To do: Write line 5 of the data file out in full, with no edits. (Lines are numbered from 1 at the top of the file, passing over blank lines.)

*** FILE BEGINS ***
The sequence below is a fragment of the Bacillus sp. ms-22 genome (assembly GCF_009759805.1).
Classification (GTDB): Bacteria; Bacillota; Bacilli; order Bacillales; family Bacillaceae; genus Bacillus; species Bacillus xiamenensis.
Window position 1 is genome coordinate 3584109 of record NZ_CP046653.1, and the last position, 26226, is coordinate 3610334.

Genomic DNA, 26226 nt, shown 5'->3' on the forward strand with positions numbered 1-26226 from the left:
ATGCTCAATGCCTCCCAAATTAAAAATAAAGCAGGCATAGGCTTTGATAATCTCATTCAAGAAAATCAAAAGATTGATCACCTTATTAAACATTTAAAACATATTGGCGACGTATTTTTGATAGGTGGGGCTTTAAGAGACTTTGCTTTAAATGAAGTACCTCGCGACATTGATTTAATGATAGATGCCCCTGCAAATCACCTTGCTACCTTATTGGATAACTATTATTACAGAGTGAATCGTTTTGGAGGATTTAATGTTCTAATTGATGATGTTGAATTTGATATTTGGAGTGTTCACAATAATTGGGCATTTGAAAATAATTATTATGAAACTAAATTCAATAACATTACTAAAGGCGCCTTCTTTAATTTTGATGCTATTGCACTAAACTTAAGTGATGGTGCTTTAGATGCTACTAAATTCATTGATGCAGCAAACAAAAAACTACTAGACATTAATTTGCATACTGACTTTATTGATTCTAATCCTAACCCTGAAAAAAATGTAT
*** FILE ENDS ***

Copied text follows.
ATGCTCAATGCCTCCCAAATTAAAAATAAAGCAGGCATAGGCTTTGATAATCTCATTCAAGAAAATCAAAAGATTGATCACCTTATTAAACATTTAAAACATATTGGCGACGTATTTTTGATAGGTGGGGCTTTAAGAGACTTTGCTTTAAATGAAGTACCTCGCGACATTGATTTAATGATAGATGCCCCTGCAAATCACCTTGCTACCTTATTGGATAACTATTATTACAGAGTGAATCGTTTTGGAGGATTTAATGTTCTAATTGATGATGTTGAATTTGATATTTGGAGTGTTCACAATAATTGGGCATTTGAAAATAATTATTATGAAACTAAATTCAATAACATTACTAAAGGCGCCTTCTTTAATTTTGATGCTATTGCACTAAACTTAAGTGATGGTGCTTTAGATGCTACTAAATTCATTGATGCAGCAAACAAAAAACTACTAGACATTAATTTGCATACTGACTTTATTGATTCTAATCCTAACCCTGAAAAAAATGTAT